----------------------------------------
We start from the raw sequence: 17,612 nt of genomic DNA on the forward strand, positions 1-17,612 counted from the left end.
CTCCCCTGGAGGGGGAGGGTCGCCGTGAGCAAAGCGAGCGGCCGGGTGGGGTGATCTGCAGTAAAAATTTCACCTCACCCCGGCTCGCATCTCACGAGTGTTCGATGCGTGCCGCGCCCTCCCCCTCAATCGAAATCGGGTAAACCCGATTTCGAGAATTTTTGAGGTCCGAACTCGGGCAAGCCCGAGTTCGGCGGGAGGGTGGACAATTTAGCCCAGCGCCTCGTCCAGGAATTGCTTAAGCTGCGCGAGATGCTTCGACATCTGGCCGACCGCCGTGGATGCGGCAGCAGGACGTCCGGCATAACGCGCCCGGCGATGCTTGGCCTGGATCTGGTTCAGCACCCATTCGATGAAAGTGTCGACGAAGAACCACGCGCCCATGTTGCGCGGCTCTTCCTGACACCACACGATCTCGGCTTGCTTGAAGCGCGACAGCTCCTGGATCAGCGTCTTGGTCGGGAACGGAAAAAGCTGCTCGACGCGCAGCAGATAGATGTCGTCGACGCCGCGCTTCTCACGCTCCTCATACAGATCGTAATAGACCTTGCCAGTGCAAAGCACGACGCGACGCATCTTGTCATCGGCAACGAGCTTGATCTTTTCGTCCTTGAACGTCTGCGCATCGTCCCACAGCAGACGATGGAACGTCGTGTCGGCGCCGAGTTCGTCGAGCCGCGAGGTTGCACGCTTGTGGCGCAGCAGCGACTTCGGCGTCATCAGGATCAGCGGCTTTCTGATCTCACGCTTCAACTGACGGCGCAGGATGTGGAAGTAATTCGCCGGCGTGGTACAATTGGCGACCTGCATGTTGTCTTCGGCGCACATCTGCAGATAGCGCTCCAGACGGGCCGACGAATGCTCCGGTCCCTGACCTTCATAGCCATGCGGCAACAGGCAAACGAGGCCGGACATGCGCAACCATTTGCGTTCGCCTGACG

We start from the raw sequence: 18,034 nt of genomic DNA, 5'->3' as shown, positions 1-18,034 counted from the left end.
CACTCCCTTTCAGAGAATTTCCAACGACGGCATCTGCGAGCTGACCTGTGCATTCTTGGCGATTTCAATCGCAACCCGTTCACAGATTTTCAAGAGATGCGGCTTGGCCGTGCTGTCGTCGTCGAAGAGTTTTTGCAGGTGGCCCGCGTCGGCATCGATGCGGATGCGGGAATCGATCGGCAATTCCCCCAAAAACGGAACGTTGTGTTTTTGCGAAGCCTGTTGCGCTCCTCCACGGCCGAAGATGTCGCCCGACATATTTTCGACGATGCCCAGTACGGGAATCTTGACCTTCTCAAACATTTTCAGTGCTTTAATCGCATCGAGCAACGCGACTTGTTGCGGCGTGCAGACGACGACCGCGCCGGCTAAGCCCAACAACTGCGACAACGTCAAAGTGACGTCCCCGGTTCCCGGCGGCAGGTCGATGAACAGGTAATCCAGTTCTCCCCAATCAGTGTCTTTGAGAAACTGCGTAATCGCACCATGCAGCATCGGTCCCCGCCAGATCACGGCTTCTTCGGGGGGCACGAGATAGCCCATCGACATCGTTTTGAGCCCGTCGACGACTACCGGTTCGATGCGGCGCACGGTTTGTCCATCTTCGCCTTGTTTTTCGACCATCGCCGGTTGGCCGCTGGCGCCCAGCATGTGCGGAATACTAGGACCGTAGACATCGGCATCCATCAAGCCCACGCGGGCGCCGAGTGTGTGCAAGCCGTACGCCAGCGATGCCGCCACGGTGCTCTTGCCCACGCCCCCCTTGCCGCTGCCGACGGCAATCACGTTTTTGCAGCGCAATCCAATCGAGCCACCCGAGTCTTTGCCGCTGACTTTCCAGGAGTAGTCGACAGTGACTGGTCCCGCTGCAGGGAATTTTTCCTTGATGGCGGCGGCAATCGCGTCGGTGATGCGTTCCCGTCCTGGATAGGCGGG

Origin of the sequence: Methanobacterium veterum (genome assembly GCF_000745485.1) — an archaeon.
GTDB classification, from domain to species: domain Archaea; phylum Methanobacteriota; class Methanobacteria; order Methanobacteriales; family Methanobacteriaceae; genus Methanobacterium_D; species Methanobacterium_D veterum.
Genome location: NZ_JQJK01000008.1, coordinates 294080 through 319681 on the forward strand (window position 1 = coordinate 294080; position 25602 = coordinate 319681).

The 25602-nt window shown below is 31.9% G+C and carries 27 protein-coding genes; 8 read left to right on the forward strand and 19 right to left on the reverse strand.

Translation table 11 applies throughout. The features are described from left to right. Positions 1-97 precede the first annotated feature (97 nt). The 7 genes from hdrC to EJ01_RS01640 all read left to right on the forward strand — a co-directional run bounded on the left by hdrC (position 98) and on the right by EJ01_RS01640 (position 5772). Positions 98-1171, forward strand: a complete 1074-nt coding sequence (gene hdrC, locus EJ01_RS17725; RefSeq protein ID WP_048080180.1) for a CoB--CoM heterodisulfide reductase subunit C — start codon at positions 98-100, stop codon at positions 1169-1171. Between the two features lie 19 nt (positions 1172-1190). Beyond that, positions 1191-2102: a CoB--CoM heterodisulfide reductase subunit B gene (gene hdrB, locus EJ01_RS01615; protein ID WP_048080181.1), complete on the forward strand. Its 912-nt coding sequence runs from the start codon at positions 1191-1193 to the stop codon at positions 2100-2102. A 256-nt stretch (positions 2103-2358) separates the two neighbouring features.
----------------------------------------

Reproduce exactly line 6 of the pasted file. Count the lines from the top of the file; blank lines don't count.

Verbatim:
GTDB classification, from domain to species: domain Archaea; phylum Methanobacteriota; class Methanobacteria; order Methanobacteriales; family Methanobacteriaceae; genus Methanobacterium_D; species Methanobacterium_D veterum.